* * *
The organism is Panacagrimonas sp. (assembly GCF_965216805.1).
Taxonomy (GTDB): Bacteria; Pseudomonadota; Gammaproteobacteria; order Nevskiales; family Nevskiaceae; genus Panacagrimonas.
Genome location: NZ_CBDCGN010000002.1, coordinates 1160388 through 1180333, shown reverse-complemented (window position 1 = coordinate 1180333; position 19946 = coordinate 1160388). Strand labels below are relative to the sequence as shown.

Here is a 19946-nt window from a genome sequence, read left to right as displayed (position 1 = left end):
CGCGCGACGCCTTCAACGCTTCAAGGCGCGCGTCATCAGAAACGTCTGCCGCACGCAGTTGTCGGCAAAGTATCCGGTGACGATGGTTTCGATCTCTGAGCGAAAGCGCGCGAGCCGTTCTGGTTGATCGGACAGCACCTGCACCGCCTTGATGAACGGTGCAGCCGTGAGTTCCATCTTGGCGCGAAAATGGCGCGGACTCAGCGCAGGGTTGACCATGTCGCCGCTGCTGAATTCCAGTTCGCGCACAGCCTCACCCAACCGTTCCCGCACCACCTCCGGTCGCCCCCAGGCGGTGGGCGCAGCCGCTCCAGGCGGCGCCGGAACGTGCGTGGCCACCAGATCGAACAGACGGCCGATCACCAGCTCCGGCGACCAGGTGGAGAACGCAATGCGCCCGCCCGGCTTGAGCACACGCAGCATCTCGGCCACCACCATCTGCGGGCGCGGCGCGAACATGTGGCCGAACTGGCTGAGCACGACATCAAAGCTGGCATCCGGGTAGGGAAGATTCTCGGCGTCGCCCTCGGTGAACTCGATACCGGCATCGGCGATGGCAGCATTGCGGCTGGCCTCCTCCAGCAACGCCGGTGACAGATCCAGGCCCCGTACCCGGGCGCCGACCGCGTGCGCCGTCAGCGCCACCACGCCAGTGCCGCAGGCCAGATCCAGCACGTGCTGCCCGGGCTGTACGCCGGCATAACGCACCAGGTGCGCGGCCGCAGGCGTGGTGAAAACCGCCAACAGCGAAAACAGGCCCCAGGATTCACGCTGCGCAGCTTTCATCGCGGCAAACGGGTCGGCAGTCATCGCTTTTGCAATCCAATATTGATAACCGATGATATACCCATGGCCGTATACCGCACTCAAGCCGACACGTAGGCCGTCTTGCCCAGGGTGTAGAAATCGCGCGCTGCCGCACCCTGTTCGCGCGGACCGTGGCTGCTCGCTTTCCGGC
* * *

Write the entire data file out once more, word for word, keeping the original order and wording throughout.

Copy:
The organism is Panacagrimonas sp. (assembly GCF_965216805.1).
Taxonomy (GTDB): Bacteria; Pseudomonadota; Gammaproteobacteria; order Nevskiales; family Nevskiaceae; genus Panacagrimonas.
Genome location: NZ_CBDCGN010000002.1, coordinates 1160388 through 1180333, shown reverse-complemented (window position 1 = coordinate 1180333; position 19946 = coordinate 1160388). Strand labels below are relative to the sequence as shown.

Here is a 19946-nt window from a genome sequence, read left to right as displayed (position 1 = left end):
CGCGCGACGCCTTCAACGCTTCAAGGCGCGCGTCATCAGAAACGTCTGCCGCACGCAGTTGTCGGCAAAGTATCCGGTGACGATGGTTTCGATCTCTGAGCGAAAGCGCGCGAGCCGTTCTGGTTGATCGGACAGCACCTGCACCGCCTTGATGAACGGTGCAGCCGTGAGTTCCATCTTGGCGCGAAAATGGCGCGGACTCAGCGCAGGGTTGACCATGTCGCCGCTGCTGAATTCCAGTTCGCGCACAGCCTCACCCAACCGTTCCCGCACCACCTCCGGTCGCCCCCAGGCGGTGGGCGCAGCCGCTCCAGGCGGCGCCGGAACGTGCGTGGCCACCAGATCGAACAGACGGCCGATCACCAGCTCCGGCGACCAGGTGGAGAACGCAATGCGCCCGCCCGGCTTGAGCACACGCAGCATCTCGGCCACCACCATCTGCGGGCGCGGCGCGAACATGTGGCCGAACTGGCTGAGCACGACATCAAAGCTGGCATCCGGGTAGGGAAGATTCTCGGCGTCGCCCTCGGTGAACTCGATACCGGCATCGGCGATGGCAGCATTGCGGCTGGCCTCCTCCAGCAACGCCGGTGACAGATCCAGGCCCCGTACCCGGGCGCCGACCGCGTGCGCCGTCAGCGCCACCACGCCAGTGCCGCAGGCCAGATCCAGCACGTGCTGCCCGGGCTGTACGCCGGCATAACGCACCAGGTGCGCGGCCGCAGGCGTGGTGAAAACCGCCAACAGCGAAAACAGGCCCCAGGATTCACGCTGCGCAGCTTTCATCGCGGCAAACGGGTCGGCAGTCATCGCTTTTGCAATCCAATATTGATAACCGATGATATACCCATGGCCGTATACCGCACTCAAGCCGACACGTAGGCCGTCTTGCCCAGGGTGTAGAAATCGCGCGCTGCCGCACCCTGTTCGCGCGGACCGTGGCTGCTCGCTTTCCGGC